New Jersey native Jim Lowney is a photographer and writer. He writes our Jersey Irish Blog.
Was your community badly affected by Hurricane Sandy?
“The winds beat us up pretty well in Kenilworth, with many homes damaged by falling trees and a week without power. Sandy did great damage to Long Beach Island. It will be a good few years until things are close to right on the Jersey Shore.”
Tell us about your Irish heritage.
“My mother is from just outside Charlestown, Co. Mayo. My father’s mother was from Coleraine, Co. Derry and his father was from Castletownbere, West Cork.”
What is your earliest memory of Ireland?
“A summer visit as a seven-year-old in 1977 rolls into one glorious memory, especially days on Uncle John and Luke Duffy’s farm in Mayo. Their plow was pulled by a donkey, they made hay with wooden rakes featuring whittled teeth, and the eggs were boiled in a Batchelors pea can over the fireplace.”
Who is your favorite photographer and why?
“I don’t have a favorite. I enjoy and respect all photographers who tell a story well with a sharp eye and who move you and make you think.
“My news photographer father taught me how to shoot before I was a teenager. Then my other mentors — Don Smith, Bill Bayer and Don McCoy — at my first newspaper jobs taught me more.
“You never stop learning. I continue to study the work of the late greats like Henri Cartier-Bresson, Robert Capa and my friend Chris Hondros who was killed working in Libya two years ago.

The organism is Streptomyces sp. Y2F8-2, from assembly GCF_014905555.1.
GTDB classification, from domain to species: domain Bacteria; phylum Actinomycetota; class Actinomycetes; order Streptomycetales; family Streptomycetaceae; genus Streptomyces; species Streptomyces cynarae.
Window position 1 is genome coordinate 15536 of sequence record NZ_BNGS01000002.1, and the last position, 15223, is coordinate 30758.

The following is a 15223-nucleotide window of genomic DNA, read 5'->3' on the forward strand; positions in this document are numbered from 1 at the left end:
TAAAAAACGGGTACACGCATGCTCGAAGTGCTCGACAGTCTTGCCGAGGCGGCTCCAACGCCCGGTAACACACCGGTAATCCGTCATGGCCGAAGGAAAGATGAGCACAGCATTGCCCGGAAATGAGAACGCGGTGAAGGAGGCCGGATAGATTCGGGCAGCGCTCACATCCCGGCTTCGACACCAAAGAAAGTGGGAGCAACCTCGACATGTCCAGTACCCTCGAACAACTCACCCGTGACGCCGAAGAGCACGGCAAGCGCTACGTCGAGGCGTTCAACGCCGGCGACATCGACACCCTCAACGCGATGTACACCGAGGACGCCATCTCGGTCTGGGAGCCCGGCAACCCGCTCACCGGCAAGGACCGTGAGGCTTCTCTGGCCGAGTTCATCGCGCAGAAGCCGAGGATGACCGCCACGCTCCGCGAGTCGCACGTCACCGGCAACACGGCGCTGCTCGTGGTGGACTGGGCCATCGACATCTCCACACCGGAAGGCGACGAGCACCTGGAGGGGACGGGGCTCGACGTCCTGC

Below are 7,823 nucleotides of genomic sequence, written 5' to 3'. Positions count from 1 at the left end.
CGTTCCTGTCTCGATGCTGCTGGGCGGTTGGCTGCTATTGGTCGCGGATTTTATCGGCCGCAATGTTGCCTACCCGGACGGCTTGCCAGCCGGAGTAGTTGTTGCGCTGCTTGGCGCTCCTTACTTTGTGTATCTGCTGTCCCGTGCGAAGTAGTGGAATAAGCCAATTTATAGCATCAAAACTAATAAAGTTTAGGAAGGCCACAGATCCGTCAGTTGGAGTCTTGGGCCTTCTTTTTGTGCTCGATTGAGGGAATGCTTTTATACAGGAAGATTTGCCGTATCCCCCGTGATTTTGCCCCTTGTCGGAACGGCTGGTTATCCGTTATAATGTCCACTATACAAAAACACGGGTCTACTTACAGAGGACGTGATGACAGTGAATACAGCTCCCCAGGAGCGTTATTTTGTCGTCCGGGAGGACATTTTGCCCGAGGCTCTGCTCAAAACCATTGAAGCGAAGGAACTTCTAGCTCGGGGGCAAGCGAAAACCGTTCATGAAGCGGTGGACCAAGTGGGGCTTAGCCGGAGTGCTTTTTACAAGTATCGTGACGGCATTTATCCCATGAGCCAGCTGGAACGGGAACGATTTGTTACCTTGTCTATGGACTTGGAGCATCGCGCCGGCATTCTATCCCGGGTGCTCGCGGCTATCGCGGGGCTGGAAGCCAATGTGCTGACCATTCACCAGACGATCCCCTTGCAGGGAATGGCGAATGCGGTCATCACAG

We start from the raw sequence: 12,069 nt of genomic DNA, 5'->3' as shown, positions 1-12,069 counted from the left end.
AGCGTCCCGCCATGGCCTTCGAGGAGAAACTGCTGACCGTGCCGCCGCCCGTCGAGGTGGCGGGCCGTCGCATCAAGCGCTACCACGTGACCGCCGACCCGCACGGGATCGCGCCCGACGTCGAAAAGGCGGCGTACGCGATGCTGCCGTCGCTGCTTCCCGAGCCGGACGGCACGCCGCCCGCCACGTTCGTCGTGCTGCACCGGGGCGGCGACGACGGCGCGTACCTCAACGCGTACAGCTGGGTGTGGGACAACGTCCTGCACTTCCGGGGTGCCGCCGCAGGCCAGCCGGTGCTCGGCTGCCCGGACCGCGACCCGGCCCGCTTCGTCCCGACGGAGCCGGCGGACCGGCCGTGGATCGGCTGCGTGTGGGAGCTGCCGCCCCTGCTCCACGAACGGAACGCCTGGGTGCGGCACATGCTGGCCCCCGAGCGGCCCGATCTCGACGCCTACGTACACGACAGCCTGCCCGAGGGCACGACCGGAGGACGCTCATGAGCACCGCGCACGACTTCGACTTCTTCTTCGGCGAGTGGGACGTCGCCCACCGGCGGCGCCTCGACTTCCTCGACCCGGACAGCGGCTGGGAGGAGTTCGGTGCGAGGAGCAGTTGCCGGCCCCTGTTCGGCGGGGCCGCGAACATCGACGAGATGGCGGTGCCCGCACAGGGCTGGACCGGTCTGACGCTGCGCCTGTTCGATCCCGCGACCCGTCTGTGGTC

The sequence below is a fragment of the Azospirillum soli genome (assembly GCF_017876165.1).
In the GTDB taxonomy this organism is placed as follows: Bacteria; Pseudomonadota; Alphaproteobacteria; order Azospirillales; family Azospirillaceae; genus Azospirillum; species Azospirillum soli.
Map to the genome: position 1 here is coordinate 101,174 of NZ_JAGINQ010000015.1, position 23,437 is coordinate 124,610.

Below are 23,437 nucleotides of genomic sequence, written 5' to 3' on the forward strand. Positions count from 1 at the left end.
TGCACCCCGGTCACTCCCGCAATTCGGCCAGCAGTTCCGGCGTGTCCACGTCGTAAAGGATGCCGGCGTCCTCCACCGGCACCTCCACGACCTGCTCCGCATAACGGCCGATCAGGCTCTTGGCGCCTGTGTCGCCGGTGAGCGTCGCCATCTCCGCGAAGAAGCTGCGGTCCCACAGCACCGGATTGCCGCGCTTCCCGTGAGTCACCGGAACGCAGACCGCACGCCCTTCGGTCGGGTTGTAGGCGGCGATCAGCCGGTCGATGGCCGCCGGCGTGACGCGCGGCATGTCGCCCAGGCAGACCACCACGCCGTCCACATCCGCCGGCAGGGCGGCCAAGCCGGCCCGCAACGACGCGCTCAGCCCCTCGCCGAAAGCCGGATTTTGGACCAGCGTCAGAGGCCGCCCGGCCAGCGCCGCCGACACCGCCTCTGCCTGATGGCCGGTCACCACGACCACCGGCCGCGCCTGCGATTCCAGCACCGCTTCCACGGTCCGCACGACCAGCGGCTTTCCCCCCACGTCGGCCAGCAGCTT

“Every day I follow and study the work of my friends Tyler Hick, Spencer Platt and Mario Tama, along with photojournalists everywhere. I am always inspired my them.”
You lived in Hungary for a period and worked with the Budapest Business Journal. How did this compare to your experience in American photo houses?
“My years at the Budapest Business Journal in the mid-1990s were part of an amazing experience of living and working abroad. I moved to Dublin from New Jersey for six months and ended up in Europe for eight years, including living in Barcelona, Budapest and Warsaw.
“Going from being local newspaper photographer in the States to shooting international stories like the Troubles in Belfast and the war in Bosnia is a major leap. You have to learn quickly.”
Tell us about your exhibition “48 Hours in Sarajevo.”
“That was my one and only exhibit back in 1996 about the last days of the war in Sarajevo. It was a big part of my work at the time and I am still proud of the pictures.”
Do you think the Internet makes it difficult to earn a living a photographer?
“Technology has changed the game. If you don’t change with it, you are dead professionally.”
Describe your idea of a perfect photo in three words.
“Give me four — true, intelligent, emotion and geometry.”
Little known tale of generous Turkish aid to the Irish during the Great Hunger